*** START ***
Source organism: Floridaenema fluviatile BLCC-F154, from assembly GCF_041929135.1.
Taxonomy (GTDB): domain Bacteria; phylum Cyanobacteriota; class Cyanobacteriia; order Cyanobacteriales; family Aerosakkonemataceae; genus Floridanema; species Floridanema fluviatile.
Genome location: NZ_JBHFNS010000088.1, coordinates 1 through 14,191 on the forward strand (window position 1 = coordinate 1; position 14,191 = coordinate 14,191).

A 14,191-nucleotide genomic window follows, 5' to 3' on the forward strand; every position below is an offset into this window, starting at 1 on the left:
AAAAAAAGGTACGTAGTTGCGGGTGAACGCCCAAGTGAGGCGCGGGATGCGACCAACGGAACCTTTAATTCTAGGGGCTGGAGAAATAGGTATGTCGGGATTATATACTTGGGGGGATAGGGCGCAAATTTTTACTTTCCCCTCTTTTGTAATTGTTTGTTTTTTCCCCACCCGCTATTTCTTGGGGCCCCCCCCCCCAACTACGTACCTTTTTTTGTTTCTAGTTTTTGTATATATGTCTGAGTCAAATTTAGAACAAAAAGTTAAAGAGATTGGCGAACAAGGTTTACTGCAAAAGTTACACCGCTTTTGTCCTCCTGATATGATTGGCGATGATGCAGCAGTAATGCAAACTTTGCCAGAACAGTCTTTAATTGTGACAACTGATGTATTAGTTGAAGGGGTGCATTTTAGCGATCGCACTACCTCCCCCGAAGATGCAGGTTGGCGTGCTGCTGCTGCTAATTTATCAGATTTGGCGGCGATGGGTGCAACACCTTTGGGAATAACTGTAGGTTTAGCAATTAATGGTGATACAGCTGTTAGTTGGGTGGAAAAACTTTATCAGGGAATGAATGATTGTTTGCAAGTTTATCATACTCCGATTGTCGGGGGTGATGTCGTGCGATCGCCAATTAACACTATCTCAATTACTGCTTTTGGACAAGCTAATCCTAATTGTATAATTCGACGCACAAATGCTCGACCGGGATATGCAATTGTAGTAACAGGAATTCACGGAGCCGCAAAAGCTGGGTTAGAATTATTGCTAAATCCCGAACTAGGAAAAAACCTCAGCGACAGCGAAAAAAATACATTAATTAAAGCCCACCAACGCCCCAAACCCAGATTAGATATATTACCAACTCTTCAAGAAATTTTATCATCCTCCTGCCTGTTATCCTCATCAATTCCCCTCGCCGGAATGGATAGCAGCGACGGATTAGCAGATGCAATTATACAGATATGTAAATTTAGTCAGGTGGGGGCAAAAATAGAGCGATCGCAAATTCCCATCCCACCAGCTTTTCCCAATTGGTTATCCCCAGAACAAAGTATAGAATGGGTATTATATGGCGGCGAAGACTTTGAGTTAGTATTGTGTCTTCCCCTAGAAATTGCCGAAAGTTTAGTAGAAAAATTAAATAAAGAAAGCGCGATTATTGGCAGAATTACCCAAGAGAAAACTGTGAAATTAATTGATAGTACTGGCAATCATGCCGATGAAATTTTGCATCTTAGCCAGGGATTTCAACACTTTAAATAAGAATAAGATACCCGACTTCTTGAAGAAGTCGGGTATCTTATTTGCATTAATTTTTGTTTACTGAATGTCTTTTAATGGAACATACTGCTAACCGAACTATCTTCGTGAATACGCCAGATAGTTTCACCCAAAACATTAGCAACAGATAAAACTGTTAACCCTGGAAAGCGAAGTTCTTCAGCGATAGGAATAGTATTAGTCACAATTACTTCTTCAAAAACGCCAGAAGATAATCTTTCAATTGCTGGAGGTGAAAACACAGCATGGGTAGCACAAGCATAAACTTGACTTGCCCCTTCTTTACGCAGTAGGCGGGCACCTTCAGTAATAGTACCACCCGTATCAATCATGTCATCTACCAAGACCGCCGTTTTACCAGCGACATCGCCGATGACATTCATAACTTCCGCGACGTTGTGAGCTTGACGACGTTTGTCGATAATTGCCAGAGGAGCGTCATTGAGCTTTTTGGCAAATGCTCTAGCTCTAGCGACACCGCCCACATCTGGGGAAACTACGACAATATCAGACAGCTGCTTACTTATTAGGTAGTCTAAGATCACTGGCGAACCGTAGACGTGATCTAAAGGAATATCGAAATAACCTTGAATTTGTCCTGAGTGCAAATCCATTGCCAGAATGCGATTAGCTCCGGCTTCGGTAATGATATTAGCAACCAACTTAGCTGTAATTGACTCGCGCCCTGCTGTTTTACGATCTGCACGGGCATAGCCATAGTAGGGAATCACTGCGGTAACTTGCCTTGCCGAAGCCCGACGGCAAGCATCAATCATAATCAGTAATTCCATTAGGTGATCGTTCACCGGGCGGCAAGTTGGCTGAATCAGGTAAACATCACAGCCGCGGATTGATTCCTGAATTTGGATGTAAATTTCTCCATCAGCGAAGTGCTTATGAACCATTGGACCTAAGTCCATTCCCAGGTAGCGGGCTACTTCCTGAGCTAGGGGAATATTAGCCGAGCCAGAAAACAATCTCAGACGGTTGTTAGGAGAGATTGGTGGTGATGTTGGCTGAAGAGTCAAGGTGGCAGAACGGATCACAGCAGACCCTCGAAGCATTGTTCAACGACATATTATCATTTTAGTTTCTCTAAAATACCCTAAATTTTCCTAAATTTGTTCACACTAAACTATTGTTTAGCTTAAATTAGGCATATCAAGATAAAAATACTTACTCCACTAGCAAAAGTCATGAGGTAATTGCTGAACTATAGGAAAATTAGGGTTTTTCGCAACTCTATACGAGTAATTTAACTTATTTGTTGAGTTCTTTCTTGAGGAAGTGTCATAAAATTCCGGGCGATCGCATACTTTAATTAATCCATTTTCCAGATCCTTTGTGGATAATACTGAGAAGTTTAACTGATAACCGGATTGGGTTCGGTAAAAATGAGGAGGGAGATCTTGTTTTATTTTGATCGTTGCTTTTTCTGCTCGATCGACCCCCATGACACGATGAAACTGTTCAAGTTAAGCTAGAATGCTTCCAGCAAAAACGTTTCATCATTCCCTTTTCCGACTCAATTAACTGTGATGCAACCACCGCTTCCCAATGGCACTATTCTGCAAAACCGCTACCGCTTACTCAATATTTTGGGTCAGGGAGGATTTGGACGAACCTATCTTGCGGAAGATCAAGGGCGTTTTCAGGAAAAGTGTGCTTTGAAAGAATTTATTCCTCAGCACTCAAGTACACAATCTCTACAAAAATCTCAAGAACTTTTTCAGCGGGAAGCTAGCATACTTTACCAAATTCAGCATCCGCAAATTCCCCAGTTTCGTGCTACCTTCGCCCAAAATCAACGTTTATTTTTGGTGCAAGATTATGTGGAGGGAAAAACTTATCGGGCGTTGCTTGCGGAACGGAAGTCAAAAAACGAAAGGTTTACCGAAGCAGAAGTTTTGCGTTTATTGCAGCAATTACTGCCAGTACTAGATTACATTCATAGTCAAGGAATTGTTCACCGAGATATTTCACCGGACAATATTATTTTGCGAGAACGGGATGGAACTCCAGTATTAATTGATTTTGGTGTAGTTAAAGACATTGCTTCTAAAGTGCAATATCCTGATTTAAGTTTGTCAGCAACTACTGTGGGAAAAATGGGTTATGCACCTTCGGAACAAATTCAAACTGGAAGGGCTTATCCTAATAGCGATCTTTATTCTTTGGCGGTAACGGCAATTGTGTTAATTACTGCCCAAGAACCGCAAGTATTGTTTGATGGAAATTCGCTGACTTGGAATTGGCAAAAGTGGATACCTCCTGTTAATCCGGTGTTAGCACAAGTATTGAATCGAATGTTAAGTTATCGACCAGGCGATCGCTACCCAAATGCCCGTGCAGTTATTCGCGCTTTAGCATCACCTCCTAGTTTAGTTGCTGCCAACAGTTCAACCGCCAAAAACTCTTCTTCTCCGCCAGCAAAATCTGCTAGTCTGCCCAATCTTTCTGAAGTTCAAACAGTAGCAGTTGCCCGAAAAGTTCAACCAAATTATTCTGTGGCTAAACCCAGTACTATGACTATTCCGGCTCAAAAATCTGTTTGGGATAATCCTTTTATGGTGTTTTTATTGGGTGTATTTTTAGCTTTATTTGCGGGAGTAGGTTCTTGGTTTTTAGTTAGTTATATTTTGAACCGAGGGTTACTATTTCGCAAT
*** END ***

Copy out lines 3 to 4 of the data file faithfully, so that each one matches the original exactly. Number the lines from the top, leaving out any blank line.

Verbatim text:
Genome location: NZ_JBHFNS010000088.1, coordinates 1 through 14,191 on the forward strand (window position 1 = coordinate 1; position 14,191 = coordinate 14,191).

A 14,191-nucleotide genomic window follows, 5' to 3' on the forward strand; every position below is an offset into this window, starting at 1 on the left: